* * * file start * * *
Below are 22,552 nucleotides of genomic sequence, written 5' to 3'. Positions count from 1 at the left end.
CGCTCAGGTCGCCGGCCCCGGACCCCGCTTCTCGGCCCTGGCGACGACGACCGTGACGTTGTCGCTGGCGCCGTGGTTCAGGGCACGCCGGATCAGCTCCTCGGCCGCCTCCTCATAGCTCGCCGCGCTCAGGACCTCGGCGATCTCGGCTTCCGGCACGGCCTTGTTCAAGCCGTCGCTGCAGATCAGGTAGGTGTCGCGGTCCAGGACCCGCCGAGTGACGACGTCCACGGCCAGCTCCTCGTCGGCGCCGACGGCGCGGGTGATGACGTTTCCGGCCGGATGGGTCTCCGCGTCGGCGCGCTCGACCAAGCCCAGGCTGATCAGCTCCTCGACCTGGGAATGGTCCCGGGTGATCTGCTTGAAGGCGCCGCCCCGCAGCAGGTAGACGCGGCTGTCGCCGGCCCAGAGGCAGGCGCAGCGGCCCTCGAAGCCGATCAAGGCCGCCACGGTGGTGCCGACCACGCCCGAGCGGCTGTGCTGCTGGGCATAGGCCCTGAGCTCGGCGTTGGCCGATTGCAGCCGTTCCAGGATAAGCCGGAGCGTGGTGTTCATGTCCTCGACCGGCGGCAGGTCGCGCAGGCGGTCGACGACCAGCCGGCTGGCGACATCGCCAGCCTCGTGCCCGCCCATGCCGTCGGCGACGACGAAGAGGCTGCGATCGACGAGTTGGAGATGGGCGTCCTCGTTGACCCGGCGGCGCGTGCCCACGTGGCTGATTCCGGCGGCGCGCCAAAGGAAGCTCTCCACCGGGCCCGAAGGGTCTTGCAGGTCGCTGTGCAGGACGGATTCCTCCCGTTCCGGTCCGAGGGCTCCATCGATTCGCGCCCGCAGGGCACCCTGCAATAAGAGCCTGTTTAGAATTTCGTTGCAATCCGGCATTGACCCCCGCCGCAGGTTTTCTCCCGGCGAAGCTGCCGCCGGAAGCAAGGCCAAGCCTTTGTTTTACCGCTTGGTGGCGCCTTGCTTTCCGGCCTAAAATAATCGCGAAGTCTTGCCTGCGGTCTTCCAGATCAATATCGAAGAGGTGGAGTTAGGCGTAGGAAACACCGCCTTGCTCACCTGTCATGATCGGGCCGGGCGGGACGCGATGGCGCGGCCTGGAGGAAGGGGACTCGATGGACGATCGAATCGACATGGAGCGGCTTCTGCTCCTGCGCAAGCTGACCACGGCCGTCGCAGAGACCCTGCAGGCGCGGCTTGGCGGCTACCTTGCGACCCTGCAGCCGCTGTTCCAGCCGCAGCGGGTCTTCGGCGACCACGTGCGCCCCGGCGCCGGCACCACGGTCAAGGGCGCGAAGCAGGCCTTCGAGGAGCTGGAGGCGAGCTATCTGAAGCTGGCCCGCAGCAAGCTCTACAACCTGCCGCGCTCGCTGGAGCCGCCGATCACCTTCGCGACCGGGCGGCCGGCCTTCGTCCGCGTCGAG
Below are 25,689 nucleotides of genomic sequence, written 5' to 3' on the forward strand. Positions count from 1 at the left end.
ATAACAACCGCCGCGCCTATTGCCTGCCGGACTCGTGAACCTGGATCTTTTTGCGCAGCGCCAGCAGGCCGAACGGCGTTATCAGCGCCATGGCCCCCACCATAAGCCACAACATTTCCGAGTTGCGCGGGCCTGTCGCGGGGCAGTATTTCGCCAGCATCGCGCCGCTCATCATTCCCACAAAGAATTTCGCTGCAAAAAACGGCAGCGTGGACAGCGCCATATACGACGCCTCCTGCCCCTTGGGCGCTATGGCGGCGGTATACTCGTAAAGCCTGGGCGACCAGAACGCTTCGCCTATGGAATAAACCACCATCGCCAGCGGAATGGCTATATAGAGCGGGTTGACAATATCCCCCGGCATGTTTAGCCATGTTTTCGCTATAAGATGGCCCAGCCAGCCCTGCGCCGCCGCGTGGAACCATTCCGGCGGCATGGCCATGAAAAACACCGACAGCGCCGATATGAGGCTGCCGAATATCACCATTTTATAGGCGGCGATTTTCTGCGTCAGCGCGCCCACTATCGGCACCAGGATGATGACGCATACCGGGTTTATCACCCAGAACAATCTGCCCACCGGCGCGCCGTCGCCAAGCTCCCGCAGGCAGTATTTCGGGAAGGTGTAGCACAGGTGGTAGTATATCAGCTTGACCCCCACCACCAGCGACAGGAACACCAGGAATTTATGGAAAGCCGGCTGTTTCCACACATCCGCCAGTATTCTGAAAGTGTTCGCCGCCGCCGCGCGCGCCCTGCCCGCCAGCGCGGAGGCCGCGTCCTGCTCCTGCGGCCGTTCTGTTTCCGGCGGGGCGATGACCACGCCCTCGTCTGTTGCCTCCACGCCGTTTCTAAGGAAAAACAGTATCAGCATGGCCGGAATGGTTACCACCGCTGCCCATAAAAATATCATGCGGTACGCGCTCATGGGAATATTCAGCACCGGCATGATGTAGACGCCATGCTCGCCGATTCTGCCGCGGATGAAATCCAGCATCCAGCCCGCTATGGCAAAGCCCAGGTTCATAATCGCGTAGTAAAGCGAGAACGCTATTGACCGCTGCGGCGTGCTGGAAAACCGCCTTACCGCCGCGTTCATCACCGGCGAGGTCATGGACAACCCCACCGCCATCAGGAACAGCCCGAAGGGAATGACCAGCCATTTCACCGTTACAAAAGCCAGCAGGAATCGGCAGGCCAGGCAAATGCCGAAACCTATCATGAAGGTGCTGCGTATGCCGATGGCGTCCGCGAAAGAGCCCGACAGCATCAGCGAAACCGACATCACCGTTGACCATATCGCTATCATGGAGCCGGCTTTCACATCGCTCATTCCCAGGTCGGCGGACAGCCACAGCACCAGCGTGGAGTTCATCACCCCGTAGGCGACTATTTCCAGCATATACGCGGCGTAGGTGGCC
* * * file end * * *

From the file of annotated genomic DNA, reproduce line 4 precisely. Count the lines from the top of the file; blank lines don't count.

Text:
ATAACAACCGCCGCGCCTATTGCCTGCCGGACTCGTGAACCTGGATCTTTTTGCGCAGCGCCAGCAGGCCGAACGGCGTTATCAGCGCCATGGCCCCCACCATAAGCCACAACATTTCCGAGTTGCGCGGGCCTGTCGCGGGGCAGTATTTCGCCAGCATCGCGCCGCTCATCATTCCCACAAAGAATTTCGCTGCAAAAAACGGCAGCGTGGACAGCGCCATATACGACGCCTCCTGCCCCTTGGGCGCTATGGCGGCGGTATACTCGTAAAGCCTGGGCGACCAGAACGCTTCGCCTATGGAATAAACCACCATCGCCAGCGGAATGGCTATATAGAGCGGGTTGACAATATCCCCCGGCATGTTTAGCCATGTTTTCGCTATAAGATGGCCCAGCCAGCCCTGCGCCGCCGCGTGGAACCATTCCGGCGGCATGGCCATGAAAAACACCGACAGCGCCGATATGAGGCTGCCGAATATCACCATTTTATAGGCGGCGATTTTCTGCGTCAGCGCGCCCACTATCGGCACCAGGATGATGACGCATACCGGGTTTATCACCCAGAACAATCTGCCCACCGGCGCGCCGTCGCCAAGCTCCCGCAGGCAGTATTTCGGGAAGGTGTAGCACAGGTGGTAGTATATCAGCTTGACCCCCACCACCAGCGACAGGAACACCAGGAATTTATGGAAAGCCGGCTGTTTCCACACATCCGCCAGTATTCTGAAAGTGTTCGCCGCCGCCGCGCGCGCCCTGCCCGCCAGCGCGGAGGCCGCGTCCTGCTCCTGCGGCCGTTCTGTTTCCGGCGGGGCGATGACCACGCCCTCGTCTGTTGCCTCCACGCCGTTTCTAAGGAAAAACAGTATCAGCATGGCCGGAATGGTTACCACCGCTGCCCATAAAAATATCATGCGGTACGCGCTCATGGGAATATTCAGCACCGGCATGATGTAGACGCCATGCTCGCCGATTCTGCCGCGGATGAAATCCAGCATCCAGCCCGCTATGGCAAAGCCCAGGTTCATAATCGCGTAGTAAAGCGAGAACGCTATTGACCGCTGCGGCGTGCTGGAAAACCGCCTTACCGCCGCGTTCATCACCGGCGAGGTCATGGACAACCCCACCGCCATCAGGAACAGCCCGAAGGGAATGACCAGCCATTTCACCGTTACAAAAGCCAGCAGGAATCGGCAGGCCAGGCAAATGCCGAAACCTATCATGAAGGTGCTGCGTATGCCGATGGCGTCCGCGAAAGAGCCCGACAGCATCAGCGAAACCGACATCACCGTTGACCATATCGCTATCATGGAGCCGGCTTTCACATCGCTCATTCCCAGGTCGGCGGACAGCCACAGCACCAGCGTGGAGTTCATCACCCCGTAGGCGACTATTTCCAGCATATACGCGGCGTAGGTGGCC